Push Yourself To Have Difficult Conversations With Your Loved Ones
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Push Yourself To Have Difficult Conversations With Your Loved Ones

We all hate that uncomfortable feeling that settles in our stomach when we have a difficult conversation with someone we care about, because if you're anything like me, you try to stay positive and keep everything a sheltered place. This, however, isn't realistic.

Push Yourself To Have Difficult Conversations With Your Loved Ones

One of the best ways to learn anything is through failure. The one question you get wrong on a math test or the one part of your speech that you forget will be the piece that sticks with you the longest.

We regard success and failure as such finite points on a lined spectrum that we never stop to think about what it actually means to fail, and what it means to succeed. Failure is an opportunity to learn, grow, and try again.

As cheesy as this sounds, it's true. Failure is stigmatized, especially in classrooms as it as used to dictate what is known and not known, often never leaving space for what can be learned and failure is a huge part of having difficult conversations.

I was always the type of person to avoid conflict.

I hated picking sides, despised feeling as though I had somehow said something that could be potentially misunderstood, painting me as an entirely different person within a simple sentence.

I hated the worry that came with difficult conversations; will this person judge me for my opinions, my perspectives, the truth that I know and the life that I've lived.

I put myself in a box, afraid of staying the same but too scared of disrupting my environment and the spaces of others.

I have begun a process of learning that doesn't follow the line of success or failure. It's accepting that many of the important conversations, the meaningful conversations, the entryways into my life are guarded by conversations that will not always make me feel comfortable.

Instead, it is the conversation I have with my best friends about the way I operate. Instead, it is the conversation I have with my mother about the direction of my future. Instead, it is acknowledging that while I try to have everything under control, I will never truly always know what's best for others or for myself, and this is okay.

There's a level of acceptance that needs to come with having difficult, awkward, and tense discussions. From these discussions, one of the most important pieces is communication.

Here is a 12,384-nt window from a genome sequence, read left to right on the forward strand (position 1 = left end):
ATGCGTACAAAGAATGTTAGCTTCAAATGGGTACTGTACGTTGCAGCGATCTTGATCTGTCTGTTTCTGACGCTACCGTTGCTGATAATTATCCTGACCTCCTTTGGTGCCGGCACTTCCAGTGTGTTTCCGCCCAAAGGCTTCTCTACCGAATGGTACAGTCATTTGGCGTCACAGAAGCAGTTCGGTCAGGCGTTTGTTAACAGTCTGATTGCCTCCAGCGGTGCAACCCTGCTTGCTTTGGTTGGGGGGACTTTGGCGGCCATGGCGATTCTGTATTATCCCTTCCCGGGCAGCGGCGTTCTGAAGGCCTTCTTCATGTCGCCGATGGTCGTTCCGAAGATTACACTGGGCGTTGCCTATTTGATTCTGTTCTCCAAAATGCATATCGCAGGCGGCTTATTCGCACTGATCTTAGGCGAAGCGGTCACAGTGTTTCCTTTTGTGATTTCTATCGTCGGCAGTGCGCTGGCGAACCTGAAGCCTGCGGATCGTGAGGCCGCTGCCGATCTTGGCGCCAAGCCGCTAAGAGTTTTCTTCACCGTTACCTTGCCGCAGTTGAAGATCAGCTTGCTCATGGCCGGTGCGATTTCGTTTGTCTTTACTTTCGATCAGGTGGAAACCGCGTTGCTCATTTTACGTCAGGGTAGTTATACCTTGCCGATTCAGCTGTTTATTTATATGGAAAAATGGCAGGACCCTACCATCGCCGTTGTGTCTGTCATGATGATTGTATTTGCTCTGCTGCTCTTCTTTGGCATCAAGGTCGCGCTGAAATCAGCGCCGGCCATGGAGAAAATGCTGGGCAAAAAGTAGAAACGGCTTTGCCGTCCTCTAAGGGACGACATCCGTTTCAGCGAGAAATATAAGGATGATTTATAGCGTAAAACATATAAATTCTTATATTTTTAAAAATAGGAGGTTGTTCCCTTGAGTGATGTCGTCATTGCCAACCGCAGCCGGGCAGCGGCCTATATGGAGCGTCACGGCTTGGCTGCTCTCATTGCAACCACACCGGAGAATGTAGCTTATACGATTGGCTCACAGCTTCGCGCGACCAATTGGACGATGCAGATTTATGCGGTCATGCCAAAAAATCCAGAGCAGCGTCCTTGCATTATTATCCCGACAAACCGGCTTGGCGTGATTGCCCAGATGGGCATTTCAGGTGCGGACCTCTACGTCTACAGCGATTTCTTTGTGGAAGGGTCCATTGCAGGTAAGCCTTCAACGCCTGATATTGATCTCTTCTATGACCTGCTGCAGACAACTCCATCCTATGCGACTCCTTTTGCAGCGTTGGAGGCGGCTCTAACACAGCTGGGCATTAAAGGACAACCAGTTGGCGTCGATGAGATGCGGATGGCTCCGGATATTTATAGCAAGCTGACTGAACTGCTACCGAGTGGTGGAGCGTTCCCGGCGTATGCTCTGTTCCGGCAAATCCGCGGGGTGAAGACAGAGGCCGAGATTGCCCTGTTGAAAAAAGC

This seems obvious.

It isn't.

We sometimes forget communication, and even if we communicate, we forget to acknowledge how our ways of communicating and respecting others come in different, altered forms and will not always look the same.

Sometimes, we're afraid to communicate because we don't want to hurt someone. Sometimes, communication is a choice and it's easier to not communicate, especially if it makes us feel more at ease.

One of the biggest setbacks with communication is always feeling like we need to win a conversation, or somehow convince our partner that we are right and they are wrong.

That isn't a conversation – that's the closing statement of a court case, one where you've already decided guilt and assume you are in the right, and even if you acknowledge wrongdoing, your goal isn't to reach a compromise.

Compromise is exactly what a conversation is about. You won't always agree, and sometimes the end of the discussion will be the culmination of standpoints on a certain topic, but compromise is key.

Listening, active and compassionate listening is integral to learning from another person, and that's why having a difficult conversation is worth it.

I urge you, push yourself into uncomfortable conversations, ask questions, seek information even if you're not always sure of the right way to ask it.

Sometimes the rewards are great and sometimes it will seem as though you have failed. I assure you, what feels like failure is an opportunity to succeed and try again, hopefully now knowing more than you did before.

Push yourself.

But importantly, don't push others. If someone isn't ready to have a conversation that you feel is necessary, wait, and if you can't wait, convey the importance of the conversation to the person you need to talk to.

Boundaries, no matter how beneficial they may be to cross to grow and move forward, should also come with respect and understanding.

Be humble. Be vulnerable. Be open and willing to see a different perspective than the one you've grown to know, and I promise you won't regret the relationships that you build and the perspectives that you will come to acknowledge.

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This article has not been reviewed by Odyssey HQ and solely reflects the ideas and opinions of the creator.
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